I’ve never thought of myself as a girly-girl, or a lightweight in general.  While I don’t spend my weekends camping in a bog or mountain-biking, I have done these things and fared okay, even fancied myself quite rugged at the time.  I’ve hiked up the Continental Divide a few times, gone skeet shooting, and rappelled down a cliff-face or two (not big cliffs, but still).  I have a pair of jeans I’m not afraid to get dirty and I believe there to be a pair of L.L. Bean hiking boots somewhere in the back of my closet.  Sure, the last time I wore the grimy jeans was while putting together a Malm dresser from IKEA, but I own them, don’t I?  If someone wanted to take me duck hunting, for example, I could rustle up the basics (if I went out and bought waders) – even if I wouldn’t ever actually shoot a living thing, per se, my wardrobe contains clothes  in which to not do it!

Basically, while I didn’t grow up on a farm, I have milked a cow and used to ride horses.  I may be citified, but I have some exposure to the elements.  I went to summer camp in Arkansas and Colorado for years, for god’s sakes.  I’ve lost electricity in hurricanes for literally hours.  I am a tough cookie!  Or so I thought, until my boiler went out yesterday.

I live in London right now, and we are in the throes of a pretty cold winter.  It’s been snowing on and off for the last two weeks, and I don’t really hold with snow – it’s all pretty and shit until you have to be somewhere.  Anyway, I’ve been slugging along fine on the tube and trying to keep my outdoor exposure to a minimum, and it’s been fine, or was, until this boiler thing up and died on me like an injured sled dog.

It’s the Boy Person’s birthday weekend, which is by the by, except that no one’s had a shower since Friday.  We came home from lunch and errands yesterday to discover that the radiators weren’t working and we had no hot water.  As for the former, it’s not such a big deal, because we’re accustomed to bundling up.  The latter has turned out to be a bigger problem than I would have anticipated, having never put much thought into this before.  I lost hot water once in Texas, which meant that I had to take room-temperature (i.e. lukewarm) showers – not much of an ordeal.  What it means here, at the moment, is water so cold I actually shrieked while trying to wash the dishes.  Shrieked until my hands went numb, that is, which only took two minutes.  The only amusing part of this is chasing the Boy Person around the apartment with my frozen zombie hands and watch him scrambling in terror when I try to touch him (cold comfort).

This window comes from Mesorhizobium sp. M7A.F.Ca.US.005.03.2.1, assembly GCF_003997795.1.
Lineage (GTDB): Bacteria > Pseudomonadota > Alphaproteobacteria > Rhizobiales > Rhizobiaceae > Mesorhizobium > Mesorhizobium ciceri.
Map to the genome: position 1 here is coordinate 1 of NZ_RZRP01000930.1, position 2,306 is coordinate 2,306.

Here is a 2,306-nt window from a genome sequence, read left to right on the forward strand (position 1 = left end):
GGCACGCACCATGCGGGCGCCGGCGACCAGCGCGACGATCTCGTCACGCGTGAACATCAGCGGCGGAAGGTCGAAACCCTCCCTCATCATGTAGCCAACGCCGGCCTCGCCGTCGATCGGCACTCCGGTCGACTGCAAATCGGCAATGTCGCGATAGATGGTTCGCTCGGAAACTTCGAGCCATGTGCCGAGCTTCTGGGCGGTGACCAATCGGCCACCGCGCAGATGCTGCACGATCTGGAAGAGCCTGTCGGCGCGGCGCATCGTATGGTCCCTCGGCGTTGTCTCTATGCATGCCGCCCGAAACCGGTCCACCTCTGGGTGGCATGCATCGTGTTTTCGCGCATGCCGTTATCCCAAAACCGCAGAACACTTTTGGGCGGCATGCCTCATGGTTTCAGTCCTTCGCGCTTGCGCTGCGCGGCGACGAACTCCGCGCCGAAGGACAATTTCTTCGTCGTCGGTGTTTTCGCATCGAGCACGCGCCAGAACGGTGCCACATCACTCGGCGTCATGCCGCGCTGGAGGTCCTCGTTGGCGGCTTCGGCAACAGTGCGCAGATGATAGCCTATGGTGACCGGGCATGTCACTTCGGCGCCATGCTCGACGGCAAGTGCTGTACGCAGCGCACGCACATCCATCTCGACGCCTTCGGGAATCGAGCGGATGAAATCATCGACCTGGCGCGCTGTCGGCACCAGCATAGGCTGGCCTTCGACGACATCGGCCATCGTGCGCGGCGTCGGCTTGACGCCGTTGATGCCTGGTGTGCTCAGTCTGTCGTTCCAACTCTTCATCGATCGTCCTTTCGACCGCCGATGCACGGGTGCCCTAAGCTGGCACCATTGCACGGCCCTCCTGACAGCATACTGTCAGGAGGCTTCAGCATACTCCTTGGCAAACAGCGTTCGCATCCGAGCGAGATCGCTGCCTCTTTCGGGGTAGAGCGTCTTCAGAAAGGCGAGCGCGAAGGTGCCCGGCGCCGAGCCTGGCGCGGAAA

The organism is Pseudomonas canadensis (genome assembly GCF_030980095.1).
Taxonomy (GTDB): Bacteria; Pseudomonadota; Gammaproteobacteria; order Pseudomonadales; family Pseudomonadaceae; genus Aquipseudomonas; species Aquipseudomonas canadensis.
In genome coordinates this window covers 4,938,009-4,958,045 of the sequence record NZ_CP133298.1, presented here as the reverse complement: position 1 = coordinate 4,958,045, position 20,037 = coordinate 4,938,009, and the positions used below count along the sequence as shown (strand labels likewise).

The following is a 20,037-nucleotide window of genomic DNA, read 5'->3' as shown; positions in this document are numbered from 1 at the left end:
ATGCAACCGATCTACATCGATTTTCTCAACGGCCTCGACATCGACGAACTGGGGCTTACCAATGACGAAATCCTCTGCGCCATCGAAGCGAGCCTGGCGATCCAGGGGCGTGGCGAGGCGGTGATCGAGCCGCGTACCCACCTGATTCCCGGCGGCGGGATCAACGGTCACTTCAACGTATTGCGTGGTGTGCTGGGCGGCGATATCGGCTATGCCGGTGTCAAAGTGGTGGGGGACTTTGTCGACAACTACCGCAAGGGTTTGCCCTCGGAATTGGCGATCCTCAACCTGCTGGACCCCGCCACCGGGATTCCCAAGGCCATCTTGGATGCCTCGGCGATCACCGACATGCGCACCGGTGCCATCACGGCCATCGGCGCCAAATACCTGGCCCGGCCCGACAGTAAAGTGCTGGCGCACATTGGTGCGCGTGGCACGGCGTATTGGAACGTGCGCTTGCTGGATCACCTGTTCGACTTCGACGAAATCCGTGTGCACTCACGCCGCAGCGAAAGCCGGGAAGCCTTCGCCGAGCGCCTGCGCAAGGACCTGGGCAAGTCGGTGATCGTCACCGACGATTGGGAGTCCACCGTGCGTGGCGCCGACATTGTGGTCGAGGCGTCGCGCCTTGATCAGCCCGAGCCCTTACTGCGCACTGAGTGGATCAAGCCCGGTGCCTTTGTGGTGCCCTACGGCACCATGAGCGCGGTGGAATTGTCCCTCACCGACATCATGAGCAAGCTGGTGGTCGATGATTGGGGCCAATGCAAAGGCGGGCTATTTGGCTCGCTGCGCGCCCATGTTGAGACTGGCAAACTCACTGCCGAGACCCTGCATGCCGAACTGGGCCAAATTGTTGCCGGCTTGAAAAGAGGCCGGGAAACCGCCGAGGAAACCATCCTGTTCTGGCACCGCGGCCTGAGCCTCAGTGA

We are stuck with ice water, for the moment.  I was taking him out to his birthday dinner at a fancy restaurant last night, so greasy hair and BO was clearly not going to do.  I spent 40 mintes boiling water in four pots on the stove and running it into the bathroom to fill up the tub with a grand total of 4.5″ of not-freezing water, which I then “bathed” in, using a tumbler to scoop filthy water and rinse myself, like an infant.  After washing my hair and soaping off, the Boy Person had to get in the cloudy water himself, while I blew dry my matted and still sticky hair.  This was so labor-intensive  and unglamorous that I couldn’t bring myself to attempt it today and have only had a whore’s bath (splash water on your face, underarms, and privates – fast, cheap, and unsatisfying). 

Lucky for me, I called the Boiler Man yesterday and he’s promised to show up first thing tomorrow morning, so I can wait around and have a shower before work.  Had my luck not held, I would have had to go begging to the Indian YMCA to take pity on me and let me use their facilities, or asked my COO to get me into his swanky Mayfair sports club for a rinse.  Neither of these possibilities was at all appealing, but desperate times and all.

It turns out I am not rustic in the slightest, especially when I have work to go to.  I think convention also begets necessity, because while a couple hundred years ago in London it was probably au fait to go without bathing for a week, two days have left me feeling like a street urchin.  Even though I’ve brushed my teeth as per usual, and it’s felt like biting into ice cream, I still feel icky all over.  I don’t even know what a boiler is, exactly, although I’ve come to appreciate it’s myriad charms and now know the despair that comes with continually flicking the “reset” button and hearing only a tuberculotic cough in response.  All hope rests with the Boiler Man now, as my fingers are frozen crossed.